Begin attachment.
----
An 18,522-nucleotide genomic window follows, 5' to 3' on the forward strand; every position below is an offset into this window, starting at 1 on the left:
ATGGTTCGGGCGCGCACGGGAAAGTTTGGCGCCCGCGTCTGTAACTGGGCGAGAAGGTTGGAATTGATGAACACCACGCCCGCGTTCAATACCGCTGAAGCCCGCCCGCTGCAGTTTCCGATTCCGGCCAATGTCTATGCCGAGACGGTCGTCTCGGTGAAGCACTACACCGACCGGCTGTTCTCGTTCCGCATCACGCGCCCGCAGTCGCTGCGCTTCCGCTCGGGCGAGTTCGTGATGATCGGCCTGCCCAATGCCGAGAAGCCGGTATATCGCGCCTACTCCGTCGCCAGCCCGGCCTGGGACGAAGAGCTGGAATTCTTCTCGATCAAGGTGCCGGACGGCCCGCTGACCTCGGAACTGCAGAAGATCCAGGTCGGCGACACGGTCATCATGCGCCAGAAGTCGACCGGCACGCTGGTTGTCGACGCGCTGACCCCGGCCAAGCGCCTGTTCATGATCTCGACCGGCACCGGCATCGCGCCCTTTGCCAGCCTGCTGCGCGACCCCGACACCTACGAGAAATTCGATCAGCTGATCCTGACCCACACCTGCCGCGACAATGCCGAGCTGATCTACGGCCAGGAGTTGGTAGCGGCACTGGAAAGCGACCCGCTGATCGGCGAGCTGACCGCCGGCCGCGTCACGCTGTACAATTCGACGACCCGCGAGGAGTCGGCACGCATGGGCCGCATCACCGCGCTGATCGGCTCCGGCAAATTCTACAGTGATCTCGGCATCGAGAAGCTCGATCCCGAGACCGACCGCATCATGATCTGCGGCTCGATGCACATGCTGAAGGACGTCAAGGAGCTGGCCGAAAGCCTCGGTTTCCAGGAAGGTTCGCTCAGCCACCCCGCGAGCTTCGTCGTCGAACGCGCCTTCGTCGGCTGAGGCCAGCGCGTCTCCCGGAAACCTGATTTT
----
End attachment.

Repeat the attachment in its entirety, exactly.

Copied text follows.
An 18,522-nucleotide genomic window follows, 5' to 3' on the forward strand; every position below is an offset into this window, starting at 1 on the left:
ATGGTTCGGGCGCGCACGGGAAAGTTTGGCGCCCGCGTCTGTAACTGGGCGAGAAGGTTGGAATTGATGAACACCACGCCCGCGTTCAATACCGCTGAAGCCCGCCCGCTGCAGTTTCCGATTCCGGCCAATGTCTATGCCGAGACGGTCGTCTCGGTGAAGCACTACACCGACCGGCTGTTCTCGTTCCGCATCACGCGCCCGCAGTCGCTGCGCTTCCGCTCGGGCGAGTTCGTGATGATCGGCCTGCCCAATGCCGAGAAGCCGGTATATCGCGCCTACTCCGTCGCCAGCCCGGCCTGGGACGAAGAGCTGGAATTCTTCTCGATCAAGGTGCCGGACGGCCCGCTGACCTCGGAACTGCAGAAGATCCAGGTCGGCGACACGGTCATCATGCGCCAGAAGTCGACCGGCACGCTGGTTGTCGACGCGCTGACCCCGGCCAAGCGCCTGTTCATGATCTCGACCGGCACCGGCATCGCGCCCTTTGCCAGCCTGCTGCGCGACCCCGACACCTACGAGAAATTCGATCAGCTGATCCTGACCCACACCTGCCGCGACAATGCCGAGCTGATCTACGGCCAGGAGTTGGTAGCGGCACTGGAAAGCGACCCGCTGATCGGCGAGCTGACCGCCGGCCGCGTCACGCTGTACAATTCGACGACCCGCGAGGAGTCGGCACGCATGGGCCGCATCACCGCGCTGATCGGCTCCGGCAAATTCTACAGTGATCTCGGCATCGAGAAGCTCGATCCCGAGACCGACCGCATCATGATCTGCGGCTCGATGCACATGCTGAAGGACGTCAAGGAGCTGGCCGAAAGCCTCGGTTTCCAGGAAGGTTCGCTCAGCCACCCCGCGAGCTTCGTCGTCGAACGCGCCTTCGTCGGCTGAGGCCAGCGCGTCTCCCGGAAACCTGATTTT